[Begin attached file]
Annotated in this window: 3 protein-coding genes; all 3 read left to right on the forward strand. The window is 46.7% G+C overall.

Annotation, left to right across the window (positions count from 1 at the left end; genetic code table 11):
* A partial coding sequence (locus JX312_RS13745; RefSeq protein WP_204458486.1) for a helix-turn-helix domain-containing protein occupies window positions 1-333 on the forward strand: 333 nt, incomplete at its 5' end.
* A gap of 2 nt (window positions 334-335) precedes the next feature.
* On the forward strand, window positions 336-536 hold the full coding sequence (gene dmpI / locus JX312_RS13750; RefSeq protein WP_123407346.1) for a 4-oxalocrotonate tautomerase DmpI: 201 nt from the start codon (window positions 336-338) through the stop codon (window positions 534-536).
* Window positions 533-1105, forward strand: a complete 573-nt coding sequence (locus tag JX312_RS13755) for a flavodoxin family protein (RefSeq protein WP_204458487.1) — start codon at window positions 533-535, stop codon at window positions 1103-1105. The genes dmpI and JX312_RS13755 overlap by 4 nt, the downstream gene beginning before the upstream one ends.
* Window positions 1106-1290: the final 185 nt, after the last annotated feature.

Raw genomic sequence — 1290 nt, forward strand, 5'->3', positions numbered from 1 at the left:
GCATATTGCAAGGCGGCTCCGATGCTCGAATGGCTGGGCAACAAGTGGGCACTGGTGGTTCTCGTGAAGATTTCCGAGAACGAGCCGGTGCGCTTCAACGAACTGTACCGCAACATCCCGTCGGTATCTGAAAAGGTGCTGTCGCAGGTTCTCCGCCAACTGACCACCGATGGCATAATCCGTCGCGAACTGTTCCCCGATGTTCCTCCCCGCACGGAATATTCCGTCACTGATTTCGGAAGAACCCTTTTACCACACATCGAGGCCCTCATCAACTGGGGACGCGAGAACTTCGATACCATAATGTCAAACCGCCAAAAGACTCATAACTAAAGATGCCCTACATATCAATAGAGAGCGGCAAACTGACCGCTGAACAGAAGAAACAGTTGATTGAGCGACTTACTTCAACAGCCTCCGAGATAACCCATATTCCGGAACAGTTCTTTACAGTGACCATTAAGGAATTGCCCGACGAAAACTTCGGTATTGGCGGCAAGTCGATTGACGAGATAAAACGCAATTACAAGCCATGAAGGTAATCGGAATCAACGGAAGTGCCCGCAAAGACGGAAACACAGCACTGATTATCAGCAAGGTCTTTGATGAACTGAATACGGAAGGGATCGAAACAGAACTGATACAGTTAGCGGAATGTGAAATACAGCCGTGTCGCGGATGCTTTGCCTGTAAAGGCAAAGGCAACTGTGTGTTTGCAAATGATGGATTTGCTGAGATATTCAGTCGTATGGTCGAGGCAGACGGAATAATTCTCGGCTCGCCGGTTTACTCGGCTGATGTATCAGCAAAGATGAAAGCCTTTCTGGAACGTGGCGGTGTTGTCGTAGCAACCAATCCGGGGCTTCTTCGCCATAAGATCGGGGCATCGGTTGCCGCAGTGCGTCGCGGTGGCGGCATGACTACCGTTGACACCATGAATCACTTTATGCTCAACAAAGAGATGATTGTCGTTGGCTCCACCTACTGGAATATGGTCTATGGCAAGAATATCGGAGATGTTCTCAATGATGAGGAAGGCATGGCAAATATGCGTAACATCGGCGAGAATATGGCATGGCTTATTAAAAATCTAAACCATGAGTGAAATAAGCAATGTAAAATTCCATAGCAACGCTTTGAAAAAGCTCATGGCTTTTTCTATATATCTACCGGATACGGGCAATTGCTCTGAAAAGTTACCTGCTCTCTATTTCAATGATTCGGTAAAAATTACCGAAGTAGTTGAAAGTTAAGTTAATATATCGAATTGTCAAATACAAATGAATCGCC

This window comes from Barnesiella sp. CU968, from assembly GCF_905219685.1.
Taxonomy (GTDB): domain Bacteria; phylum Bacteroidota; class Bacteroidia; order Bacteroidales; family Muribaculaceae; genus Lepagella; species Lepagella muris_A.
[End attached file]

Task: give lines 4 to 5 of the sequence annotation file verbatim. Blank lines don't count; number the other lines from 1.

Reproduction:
* A gap of 2 nt (window positions 334-335) precedes the next feature.
* On the forward strand, window positions 336-536 hold the full coding sequence (gene dmpI / locus JX312_RS13750; RefSeq protein WP_123407346.1) for a 4-oxalocrotonate tautomerase DmpI: 201 nt from the start codon (window positions 336-338) through the stop codon (window positions 534-536).